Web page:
Today, Politico's Dylan Byers posted the back and forth between Red State's Erick Erickson and economist Paul Krugman. You see, Erickson recently stated that regular folk (by that I assume he means conservatives) are concerned about the price of milk and bread inflating despite claims by Fed Chairman Ben Bernake of low inflation. Well, Krugman decided to respond with that evil treachery known as "data."
As you can see, the price of milk has dropped since the Great Recession and bread has held fairly stable:
Paul uses a chart to try to disprove the reality that Americans with small kids actually experience at the grocery store. His problem is he thinks I'm attacking the Democrats and wants to defend them, when the criticism is broader and bipartisan. And if he hung around moms and dads with kids more often he'd hear a lot more real world complaining about bread, milk, and other grocery item prices going up while paychecks are staying the same. Not everything is academic or chartable and sometimes the accuracy of the chart isn't as real to people as the perception they have that their grocery store bills are getting more expensive though their shopping habits haven't changed.
Seriously, Paul's point is correct, but it is an issue of perception of people versus the reality of his chart. He can certainly go tell people milk prices haven't gone up, but good luck getting them to believe him.
So, he concedes that Krugman is correct but that people won't believe him. People are complaining about the prices of bread and milk going up even if they aren't actually going up. Okay, that might be true, but then what is the point here?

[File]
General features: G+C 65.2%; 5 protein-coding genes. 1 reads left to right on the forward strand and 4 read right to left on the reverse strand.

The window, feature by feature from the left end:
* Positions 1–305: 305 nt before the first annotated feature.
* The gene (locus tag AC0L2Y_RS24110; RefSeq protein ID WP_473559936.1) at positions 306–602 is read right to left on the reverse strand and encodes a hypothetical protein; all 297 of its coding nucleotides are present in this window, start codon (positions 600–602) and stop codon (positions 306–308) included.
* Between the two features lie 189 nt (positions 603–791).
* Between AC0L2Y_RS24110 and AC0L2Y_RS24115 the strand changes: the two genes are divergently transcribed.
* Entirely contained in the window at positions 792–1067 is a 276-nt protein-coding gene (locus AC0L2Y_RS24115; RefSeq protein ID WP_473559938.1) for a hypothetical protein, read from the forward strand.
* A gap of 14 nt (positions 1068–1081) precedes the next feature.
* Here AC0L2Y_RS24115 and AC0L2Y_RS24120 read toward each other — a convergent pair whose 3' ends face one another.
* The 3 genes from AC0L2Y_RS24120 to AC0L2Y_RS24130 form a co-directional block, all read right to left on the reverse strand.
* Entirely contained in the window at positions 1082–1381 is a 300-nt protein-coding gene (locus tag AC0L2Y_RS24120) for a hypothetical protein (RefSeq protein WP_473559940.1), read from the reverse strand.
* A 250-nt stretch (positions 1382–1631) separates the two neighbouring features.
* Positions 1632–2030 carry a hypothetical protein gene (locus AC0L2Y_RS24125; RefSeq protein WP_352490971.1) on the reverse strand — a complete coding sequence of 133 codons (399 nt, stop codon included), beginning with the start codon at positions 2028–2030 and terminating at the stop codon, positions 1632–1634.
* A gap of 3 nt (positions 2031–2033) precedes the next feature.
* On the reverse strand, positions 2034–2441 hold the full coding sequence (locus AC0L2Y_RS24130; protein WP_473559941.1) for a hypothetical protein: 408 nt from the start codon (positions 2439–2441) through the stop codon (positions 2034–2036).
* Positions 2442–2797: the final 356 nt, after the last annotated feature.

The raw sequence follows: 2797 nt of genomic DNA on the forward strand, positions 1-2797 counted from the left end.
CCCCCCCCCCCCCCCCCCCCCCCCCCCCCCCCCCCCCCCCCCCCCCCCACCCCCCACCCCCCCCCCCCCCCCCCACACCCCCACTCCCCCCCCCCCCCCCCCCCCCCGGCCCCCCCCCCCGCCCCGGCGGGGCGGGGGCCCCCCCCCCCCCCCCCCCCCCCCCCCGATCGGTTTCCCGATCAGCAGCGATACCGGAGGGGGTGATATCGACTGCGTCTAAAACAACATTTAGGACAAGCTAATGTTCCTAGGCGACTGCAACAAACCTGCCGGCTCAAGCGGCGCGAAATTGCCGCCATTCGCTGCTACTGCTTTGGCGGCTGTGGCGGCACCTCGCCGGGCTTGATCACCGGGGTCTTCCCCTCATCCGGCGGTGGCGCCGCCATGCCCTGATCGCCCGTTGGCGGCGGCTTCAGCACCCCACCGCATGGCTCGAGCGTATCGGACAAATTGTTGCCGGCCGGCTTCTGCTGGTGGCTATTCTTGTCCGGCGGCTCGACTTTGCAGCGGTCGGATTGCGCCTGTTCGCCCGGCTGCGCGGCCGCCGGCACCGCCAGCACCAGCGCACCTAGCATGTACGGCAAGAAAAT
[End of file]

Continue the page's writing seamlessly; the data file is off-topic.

Is Erickson asserting that our government should be basing policy not on what is actually true but what people instead believe even when that belief is incorrect? People wrongly believe we have inflation, therefore the Fed should do policies to combat inflation. Gee, what could go wrong!?
This is made all the more hilarious when you realize it's coming from a promoter of the party which claims its problem in national elections is rooted in messaging and perceptions and has since continued making inflammatory statements about immigrants, rape victims, and women in general.
So let's call a spade a spade here. Erickson made an incorrect statement about the prices of bread and milk, got called out on it by someone who actually knows what he's talking about, and then tried to pass it off as something else. The unfortunate aspect is once these ideas get planted, they're tough to crack.
When confronted with the real price of milk, Tom Anderson (who directs a conservative think tank called National Legal And Policy Center) told Bloomberg's Josh Barro that he doesn't buy store-brand milk as if somehow switching from choice cut steaks to prime cut steaks would implicate inflation.
I guess store-brand milk is for snobs...